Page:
MOSCOW - Authorities in the former Soviet republic of Georgia said yesterday that they had discovered two boxes of highly radioactive material that officials said could have been used to make a "dirty bomb," as well as a container of nerve gas, in a taxicab in the capital, Tbilisi. The announcement appeared to underscore concerns about the vulnerability of the former Soviet Union's vast, crumbling nuclear infrastructure and chemical weapons arsenal to thieves and terrorists. Georgian officials said police were conducting a routine search of the cab on May 31 on the road to Tbilisi's main railway station when they found three boxes, two of which contained Cesium-137 and Strontium-90, both of which are by-products of nuclear fission.
NEWS
By David Holley and Ela Kasprzycka and David Holley and Ela Kasprzycka,SPECIAL TO THE SUN | May 12, 2003
MOSCOW - Voters in Lithuania approved this weekend the former Soviet republic's entry into the European Union, adding to momentum for a planned 10-state expansion of the group next year. With polls showing strong pro-European Union sentiment in the Baltic state, supporters of membership had been primarily worried about a requirement that in order for the two-day referendum to be valid, a majority of eligible voters had to cast ballots. After a low turnout Saturday that frightened some EU supporters into making greater efforts to get to the polls, that threshold was easily passed yesterday.
NEWS
By Alan Friedman and Alan Friedman,SPECIAL TO THE SUN | October 18, 2002
TBILISI, Georgia - The Georgia-Russia soccer game isn't scheduled to start for two hours, but the streets around the stadium are a mass confusion of singing, flag-waving fans and honking cars. The fall evening is clear and warm, and anticipation has been building for months. Around the world, soccer matches like this one between national teams often take on all the attributes of open warfare. Tonight, open warfare is exactly what's on everyone's mind. Less than 100 miles away, Russian helicopters are streaking down on Chechen fighters who hide out in impassable terrain.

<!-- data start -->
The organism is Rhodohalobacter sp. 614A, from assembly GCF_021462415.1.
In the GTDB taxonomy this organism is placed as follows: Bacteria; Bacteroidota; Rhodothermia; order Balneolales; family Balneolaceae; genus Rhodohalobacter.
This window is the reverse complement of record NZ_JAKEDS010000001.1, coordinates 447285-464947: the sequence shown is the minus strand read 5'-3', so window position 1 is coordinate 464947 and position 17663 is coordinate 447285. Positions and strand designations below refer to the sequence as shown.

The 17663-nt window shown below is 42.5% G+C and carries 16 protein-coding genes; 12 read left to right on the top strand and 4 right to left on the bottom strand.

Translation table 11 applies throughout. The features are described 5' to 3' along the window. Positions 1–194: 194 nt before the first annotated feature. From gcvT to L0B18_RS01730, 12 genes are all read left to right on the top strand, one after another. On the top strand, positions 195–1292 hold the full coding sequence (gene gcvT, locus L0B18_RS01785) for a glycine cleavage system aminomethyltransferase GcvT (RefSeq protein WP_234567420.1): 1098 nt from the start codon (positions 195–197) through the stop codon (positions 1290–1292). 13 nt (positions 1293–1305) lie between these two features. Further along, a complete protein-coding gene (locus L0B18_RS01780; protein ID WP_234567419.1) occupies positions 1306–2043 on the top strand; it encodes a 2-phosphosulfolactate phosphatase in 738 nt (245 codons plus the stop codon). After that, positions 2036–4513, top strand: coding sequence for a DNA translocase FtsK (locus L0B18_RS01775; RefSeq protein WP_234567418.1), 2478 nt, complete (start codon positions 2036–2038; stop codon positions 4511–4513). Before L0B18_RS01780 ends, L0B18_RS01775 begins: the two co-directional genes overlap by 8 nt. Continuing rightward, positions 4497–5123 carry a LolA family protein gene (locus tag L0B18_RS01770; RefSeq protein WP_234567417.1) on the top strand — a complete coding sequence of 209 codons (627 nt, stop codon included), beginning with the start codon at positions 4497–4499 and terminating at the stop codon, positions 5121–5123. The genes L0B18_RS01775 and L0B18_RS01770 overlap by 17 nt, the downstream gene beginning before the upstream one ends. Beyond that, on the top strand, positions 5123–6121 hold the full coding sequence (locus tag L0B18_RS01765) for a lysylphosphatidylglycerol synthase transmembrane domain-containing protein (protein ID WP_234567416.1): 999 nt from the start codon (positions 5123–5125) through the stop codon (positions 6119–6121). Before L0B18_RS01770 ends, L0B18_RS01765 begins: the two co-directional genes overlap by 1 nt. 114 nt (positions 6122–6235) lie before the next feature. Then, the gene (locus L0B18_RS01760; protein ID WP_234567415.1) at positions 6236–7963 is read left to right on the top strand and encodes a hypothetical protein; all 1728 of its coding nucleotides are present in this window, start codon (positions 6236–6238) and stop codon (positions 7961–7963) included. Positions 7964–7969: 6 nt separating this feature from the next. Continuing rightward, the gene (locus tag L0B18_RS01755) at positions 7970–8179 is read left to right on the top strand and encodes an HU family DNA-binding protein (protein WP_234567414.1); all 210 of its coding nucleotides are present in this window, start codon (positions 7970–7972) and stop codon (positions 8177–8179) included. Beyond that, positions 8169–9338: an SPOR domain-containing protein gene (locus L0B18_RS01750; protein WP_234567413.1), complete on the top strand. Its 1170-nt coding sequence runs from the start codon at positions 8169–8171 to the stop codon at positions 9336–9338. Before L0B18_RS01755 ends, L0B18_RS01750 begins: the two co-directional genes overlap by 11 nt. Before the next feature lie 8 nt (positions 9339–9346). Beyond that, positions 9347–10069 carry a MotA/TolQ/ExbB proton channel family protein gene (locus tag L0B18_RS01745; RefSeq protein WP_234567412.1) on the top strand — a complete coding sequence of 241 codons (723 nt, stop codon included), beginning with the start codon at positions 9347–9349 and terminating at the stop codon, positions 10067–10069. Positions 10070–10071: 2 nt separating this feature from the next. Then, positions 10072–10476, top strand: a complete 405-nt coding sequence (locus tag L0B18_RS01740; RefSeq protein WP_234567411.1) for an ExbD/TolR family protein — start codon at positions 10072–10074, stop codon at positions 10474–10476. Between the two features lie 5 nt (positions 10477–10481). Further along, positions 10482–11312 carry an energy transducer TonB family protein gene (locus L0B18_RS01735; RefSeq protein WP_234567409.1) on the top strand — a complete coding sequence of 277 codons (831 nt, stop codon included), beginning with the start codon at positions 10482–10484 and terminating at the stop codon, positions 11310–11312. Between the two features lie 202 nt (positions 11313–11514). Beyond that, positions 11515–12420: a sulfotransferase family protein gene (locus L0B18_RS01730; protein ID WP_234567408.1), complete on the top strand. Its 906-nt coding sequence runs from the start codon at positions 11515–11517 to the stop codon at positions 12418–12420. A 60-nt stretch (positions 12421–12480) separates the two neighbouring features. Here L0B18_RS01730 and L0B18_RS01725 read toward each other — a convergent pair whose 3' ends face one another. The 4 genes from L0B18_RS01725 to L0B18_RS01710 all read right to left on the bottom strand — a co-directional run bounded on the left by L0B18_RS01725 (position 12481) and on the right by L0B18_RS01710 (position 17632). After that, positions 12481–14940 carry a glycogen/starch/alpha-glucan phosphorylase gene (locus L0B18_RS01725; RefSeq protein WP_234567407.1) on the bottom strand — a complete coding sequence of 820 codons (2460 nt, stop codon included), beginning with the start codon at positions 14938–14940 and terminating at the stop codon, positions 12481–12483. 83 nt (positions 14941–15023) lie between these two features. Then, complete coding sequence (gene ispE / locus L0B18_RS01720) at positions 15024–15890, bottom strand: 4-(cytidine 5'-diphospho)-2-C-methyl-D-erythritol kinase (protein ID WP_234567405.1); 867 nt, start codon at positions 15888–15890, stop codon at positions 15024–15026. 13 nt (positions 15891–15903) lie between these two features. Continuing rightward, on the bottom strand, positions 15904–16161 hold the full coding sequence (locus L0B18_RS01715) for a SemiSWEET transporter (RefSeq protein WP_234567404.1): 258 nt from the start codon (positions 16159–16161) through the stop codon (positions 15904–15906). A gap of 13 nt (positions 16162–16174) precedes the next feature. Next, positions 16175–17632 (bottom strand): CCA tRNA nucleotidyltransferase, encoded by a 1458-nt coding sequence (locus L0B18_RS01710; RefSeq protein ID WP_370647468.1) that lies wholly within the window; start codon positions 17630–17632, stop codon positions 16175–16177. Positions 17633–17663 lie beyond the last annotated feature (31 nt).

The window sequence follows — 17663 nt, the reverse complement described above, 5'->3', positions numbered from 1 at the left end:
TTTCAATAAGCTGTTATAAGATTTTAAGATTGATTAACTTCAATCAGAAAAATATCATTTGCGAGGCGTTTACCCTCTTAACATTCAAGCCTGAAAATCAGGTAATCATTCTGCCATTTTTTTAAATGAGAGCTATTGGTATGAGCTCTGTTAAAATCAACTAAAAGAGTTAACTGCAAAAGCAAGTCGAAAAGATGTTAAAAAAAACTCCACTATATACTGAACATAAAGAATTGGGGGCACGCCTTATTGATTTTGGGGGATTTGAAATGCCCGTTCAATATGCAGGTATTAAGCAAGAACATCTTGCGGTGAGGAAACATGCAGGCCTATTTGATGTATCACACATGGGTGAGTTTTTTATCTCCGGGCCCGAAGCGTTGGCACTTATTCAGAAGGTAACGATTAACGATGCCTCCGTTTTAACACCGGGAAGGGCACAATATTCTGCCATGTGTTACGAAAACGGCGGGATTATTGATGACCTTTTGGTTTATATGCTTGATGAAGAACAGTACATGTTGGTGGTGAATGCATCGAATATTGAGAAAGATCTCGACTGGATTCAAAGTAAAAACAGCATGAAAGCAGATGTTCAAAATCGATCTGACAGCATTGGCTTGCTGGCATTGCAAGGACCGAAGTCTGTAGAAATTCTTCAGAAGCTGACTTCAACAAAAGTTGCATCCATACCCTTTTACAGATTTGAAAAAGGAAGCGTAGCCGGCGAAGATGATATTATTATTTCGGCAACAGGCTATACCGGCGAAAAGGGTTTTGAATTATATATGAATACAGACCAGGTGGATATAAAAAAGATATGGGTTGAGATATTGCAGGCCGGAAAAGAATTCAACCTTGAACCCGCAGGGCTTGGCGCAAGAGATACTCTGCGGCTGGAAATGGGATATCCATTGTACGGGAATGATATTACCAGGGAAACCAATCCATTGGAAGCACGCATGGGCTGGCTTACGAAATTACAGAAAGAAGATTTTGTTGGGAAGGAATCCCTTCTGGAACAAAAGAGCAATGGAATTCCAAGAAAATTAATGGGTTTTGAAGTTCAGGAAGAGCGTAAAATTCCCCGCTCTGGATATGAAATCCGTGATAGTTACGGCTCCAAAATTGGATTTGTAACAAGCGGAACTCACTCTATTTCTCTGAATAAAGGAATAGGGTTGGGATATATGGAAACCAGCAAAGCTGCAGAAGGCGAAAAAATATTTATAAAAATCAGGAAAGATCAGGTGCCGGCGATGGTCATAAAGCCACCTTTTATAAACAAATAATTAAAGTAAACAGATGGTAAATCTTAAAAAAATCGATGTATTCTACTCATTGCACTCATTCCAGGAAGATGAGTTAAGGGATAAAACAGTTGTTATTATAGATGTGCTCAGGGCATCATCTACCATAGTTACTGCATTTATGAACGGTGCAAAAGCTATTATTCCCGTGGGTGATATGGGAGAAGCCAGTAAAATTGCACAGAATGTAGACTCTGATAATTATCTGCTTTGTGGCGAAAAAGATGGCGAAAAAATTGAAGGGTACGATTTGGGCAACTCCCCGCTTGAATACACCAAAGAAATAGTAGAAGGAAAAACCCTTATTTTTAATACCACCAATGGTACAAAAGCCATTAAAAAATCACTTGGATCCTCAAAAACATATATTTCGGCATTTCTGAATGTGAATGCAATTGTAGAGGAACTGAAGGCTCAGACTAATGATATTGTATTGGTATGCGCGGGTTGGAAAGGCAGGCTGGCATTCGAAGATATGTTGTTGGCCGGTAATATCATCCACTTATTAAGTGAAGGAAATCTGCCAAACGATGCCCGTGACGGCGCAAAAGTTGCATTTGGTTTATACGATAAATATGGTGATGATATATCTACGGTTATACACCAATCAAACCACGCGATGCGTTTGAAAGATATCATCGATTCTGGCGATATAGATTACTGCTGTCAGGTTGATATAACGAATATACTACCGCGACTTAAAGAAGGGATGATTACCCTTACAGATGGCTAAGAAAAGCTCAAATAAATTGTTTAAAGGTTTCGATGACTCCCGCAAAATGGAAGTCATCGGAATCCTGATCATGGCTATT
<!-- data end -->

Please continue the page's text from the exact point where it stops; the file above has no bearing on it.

NEWS
By DAN BERGER | August 28, 1991
The good news is that the evil Soviet Union is disintegrating. The bad news is that instead of three votes at the United Nations, they will now get 15.High school student SAT scores are lower than ever, but since fewer than ever can afford college, freshmen-admit scores will -- rise.Some comrades want to link the economies of the Soviet republics while other comrades ask, what economies?
NEWS
September 4, 1991
While the United States has withheld recognition of the independence of Soviet republics except Estonia, Latvia and Lithuania, nearly 60 percent of callers to SUNDIAL think this country should recognize the independence of other republics. Of 199 callers, 119 registered that opinion, while 80 callers, or 40 percent, said the United States should not recognize the other republics."It's Your Call" represents a sampling of opinions from the community, but it is not balanced demographically, as would be done in a scientific public opinion poll.
NEWS
By Bill Glauber and Bill Glauber,SUN FOREIGN STAFF | May 12, 2002
TEL AVIV - The smokejumper from Siberia was used to leaps of faith, parachuting into remote forests to fight fierce fires. Four years ago, jobless in the former Soviet Union, he took another plunge, leaving a tattered Siberian city named Novosibirsk and taking his wife and four children to Israel. "It was," he said, "like a miracle." He had left a country that in every sense seemed to be in a deep freeze and arrived in another warmed by a hot desert wind. He found a job as a dishwasher in a restaurant, working 80 hours, supporting his family, making sure his four kids got the best schooling, the best clothes.
NEWS
By Scott Calvert and Scott Calvert,SUN STAFF | October 15, 2001
They speak Persian dialects and Turkic tongues, their ancestors developed algebra and conquered vast empires, and they live in land once traversed by the fabled Silk Road. And most Americans know very little about them. "I would venture to guess the average American may not have noticed the name Uzbekistan until three weeks ago," says John Schoeberlein, director of Harvard's Forum for Central Asian Studies. Now, some U.S. soldiers are stationed there, and the four other countries that make up the former Soviet republics of Central Asia are growing in importance because they, too, are neighbors of Afghanistan.